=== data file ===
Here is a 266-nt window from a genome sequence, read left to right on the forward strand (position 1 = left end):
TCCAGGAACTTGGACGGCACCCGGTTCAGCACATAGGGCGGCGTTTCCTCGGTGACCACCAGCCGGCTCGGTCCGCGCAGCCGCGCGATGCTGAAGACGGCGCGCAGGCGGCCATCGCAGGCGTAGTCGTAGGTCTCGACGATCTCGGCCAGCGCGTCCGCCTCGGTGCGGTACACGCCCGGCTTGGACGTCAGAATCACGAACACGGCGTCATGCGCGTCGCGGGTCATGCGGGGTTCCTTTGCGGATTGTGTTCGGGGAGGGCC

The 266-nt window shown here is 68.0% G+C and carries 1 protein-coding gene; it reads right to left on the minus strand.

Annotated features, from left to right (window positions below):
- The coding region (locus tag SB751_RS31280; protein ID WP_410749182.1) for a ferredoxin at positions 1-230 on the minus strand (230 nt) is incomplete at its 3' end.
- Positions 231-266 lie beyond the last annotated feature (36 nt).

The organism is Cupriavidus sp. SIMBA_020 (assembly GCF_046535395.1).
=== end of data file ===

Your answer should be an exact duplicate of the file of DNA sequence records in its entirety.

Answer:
Here is a 266-nt window from a genome sequence, read left to right on the forward strand (position 1 = left end):
TCCAGGAACTTGGACGGCACCCGGTTCAGCACATAGGGCGGCGTTTCCTCGGTGACCACCAGCCGGCTCGGTCCGCGCAGCCGCGCGATGCTGAAGACGGCGCGCAGGCGGCCATCGCAGGCGTAGTCGTAGGTCTCGACGATCTCGGCCAGCGCGTCCGCCTCGGTGCGGTACACGCCCGGCTTGGACGTCAGAATCACGAACACGGCGTCATGCGCGTCGCGGGTCATGCGGGGTTCCTTTGCGGATTGTGTTCGGGGAGGGCC

The 266-nt window shown here is 68.0% G+C and carries 1 protein-coding gene; it reads right to left on the minus strand.

Annotated features, from left to right (window positions below):
- The coding region (locus tag SB751_RS31280; protein ID WP_410749182.1) for a ferredoxin at positions 1-230 on the minus strand (230 nt) is incomplete at its 3' end.
- Positions 231-266 lie beyond the last annotated feature (36 nt).

The organism is Cupriavidus sp. SIMBA_020 (assembly GCF_046535395.1).